Assuming now that you are lined up correctly, as you approach PMC, you will be given a card with your  name on it. Make sure it is your card because this is the name that will be read when you walk across the stage to receive your diploma. Hang on to it tightly. Give it only to the person standing at the foot of the podium before you walk up to get your diploma.

From here on, everything should flow rather smoothly. Enjoy the service. March in when directed by the Marshal's Assistants.

Keep your graduation cap on. Men should remove their cap for prayer following the lead of the platform party.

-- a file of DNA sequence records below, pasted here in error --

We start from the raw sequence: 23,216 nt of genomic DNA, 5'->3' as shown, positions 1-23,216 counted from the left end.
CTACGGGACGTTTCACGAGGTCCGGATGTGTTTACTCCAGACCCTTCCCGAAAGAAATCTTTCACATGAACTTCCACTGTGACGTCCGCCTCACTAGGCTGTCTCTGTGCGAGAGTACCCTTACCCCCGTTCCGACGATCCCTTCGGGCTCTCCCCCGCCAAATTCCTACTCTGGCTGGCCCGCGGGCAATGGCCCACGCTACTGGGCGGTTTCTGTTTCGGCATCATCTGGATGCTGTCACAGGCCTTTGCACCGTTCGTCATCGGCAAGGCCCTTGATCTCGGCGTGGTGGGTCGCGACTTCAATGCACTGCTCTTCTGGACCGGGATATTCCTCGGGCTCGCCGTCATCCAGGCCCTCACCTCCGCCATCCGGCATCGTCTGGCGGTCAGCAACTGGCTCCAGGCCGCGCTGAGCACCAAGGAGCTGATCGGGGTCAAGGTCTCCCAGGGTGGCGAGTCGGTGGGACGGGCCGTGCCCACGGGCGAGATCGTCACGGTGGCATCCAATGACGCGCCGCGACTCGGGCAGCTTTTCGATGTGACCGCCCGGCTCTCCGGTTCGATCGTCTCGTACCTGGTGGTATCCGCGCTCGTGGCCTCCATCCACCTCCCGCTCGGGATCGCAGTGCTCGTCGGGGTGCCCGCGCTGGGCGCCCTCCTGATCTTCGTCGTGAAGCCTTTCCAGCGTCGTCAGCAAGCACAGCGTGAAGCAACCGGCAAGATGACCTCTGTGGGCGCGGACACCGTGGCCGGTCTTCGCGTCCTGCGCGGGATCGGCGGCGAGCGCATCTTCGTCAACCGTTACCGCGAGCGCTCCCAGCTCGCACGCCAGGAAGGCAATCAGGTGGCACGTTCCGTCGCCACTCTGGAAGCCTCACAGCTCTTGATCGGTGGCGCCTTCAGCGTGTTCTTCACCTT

During the graduation ceremony, Marshal's Assistants will get you to the right place at the right time. Just follow their instructions. The chart below depicts the proper way to approach the platform and return to your seat.

Official photographers will take excellent pictures of your graduation. Ask your parents and friends to stay in their seats so as not to block the view of others.


Rows of graduates march out following the Assistant Marshal. After exiting PMC keep walking away from the entrance to let the others out too.

Mostly have fun. This is your high day. We wish to honor you the graduate. Following the conferral of degrees by the president, you are now a proud alum of Andrews University.

Congratulations and may God bless you as you use your skills to serve others.

Grand Marshall
David Nowack